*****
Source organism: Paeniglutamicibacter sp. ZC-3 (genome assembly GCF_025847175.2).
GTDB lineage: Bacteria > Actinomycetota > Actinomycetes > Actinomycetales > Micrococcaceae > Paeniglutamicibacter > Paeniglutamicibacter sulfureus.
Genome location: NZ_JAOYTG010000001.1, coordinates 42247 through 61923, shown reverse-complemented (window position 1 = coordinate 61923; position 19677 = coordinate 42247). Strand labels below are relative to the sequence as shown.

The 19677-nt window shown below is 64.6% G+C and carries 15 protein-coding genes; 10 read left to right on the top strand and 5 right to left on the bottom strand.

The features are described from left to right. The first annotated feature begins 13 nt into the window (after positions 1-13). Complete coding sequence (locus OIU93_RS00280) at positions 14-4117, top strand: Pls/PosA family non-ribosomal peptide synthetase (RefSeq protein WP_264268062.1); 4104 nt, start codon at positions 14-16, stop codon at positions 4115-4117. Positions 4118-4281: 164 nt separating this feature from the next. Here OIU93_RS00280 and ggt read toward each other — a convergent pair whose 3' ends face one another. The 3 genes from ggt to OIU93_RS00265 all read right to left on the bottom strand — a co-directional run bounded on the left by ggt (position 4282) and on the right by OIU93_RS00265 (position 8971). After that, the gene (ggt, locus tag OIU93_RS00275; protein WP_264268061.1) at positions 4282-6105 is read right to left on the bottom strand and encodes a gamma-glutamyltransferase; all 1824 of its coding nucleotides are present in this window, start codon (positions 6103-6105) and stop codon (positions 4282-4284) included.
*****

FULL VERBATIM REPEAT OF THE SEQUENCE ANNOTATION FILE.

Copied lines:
Source organism: Paeniglutamicibacter sp. ZC-3 (genome assembly GCF_025847175.2).
GTDB lineage: Bacteria > Actinomycetota > Actinomycetes > Actinomycetales > Micrococcaceae > Paeniglutamicibacter > Paeniglutamicibacter sulfureus.
Genome location: NZ_JAOYTG010000001.1, coordinates 42247 through 61923, shown reverse-complemented (window position 1 = coordinate 61923; position 19677 = coordinate 42247). Strand labels below are relative to the sequence as shown.

The 19677-nt window shown below is 64.6% G+C and carries 15 protein-coding genes; 10 read left to right on the top strand and 5 right to left on the bottom strand.

The features are described from left to right. The first annotated feature begins 13 nt into the window (after positions 1-13). Complete coding sequence (locus OIU93_RS00280) at positions 14-4117, top strand: Pls/PosA family non-ribosomal peptide synthetase (RefSeq protein WP_264268062.1); 4104 nt, start codon at positions 14-16, stop codon at positions 4115-4117. Positions 4118-4281: 164 nt separating this feature from the next. Here OIU93_RS00280 and ggt read toward each other — a convergent pair whose 3' ends face one another. The 3 genes from ggt to OIU93_RS00265 all read right to left on the bottom strand — a co-directional run bounded on the left by ggt (position 4282) and on the right by OIU93_RS00265 (position 8971). After that, the gene (ggt, locus tag OIU93_RS00275; protein WP_264268061.1) at positions 4282-6105 is read right to left on the bottom strand and encodes a gamma-glutamyltransferase; all 1824 of its coding nucleotides are present in this window, start codon (positions 6103-6105) and stop codon (positions 4282-4284) included.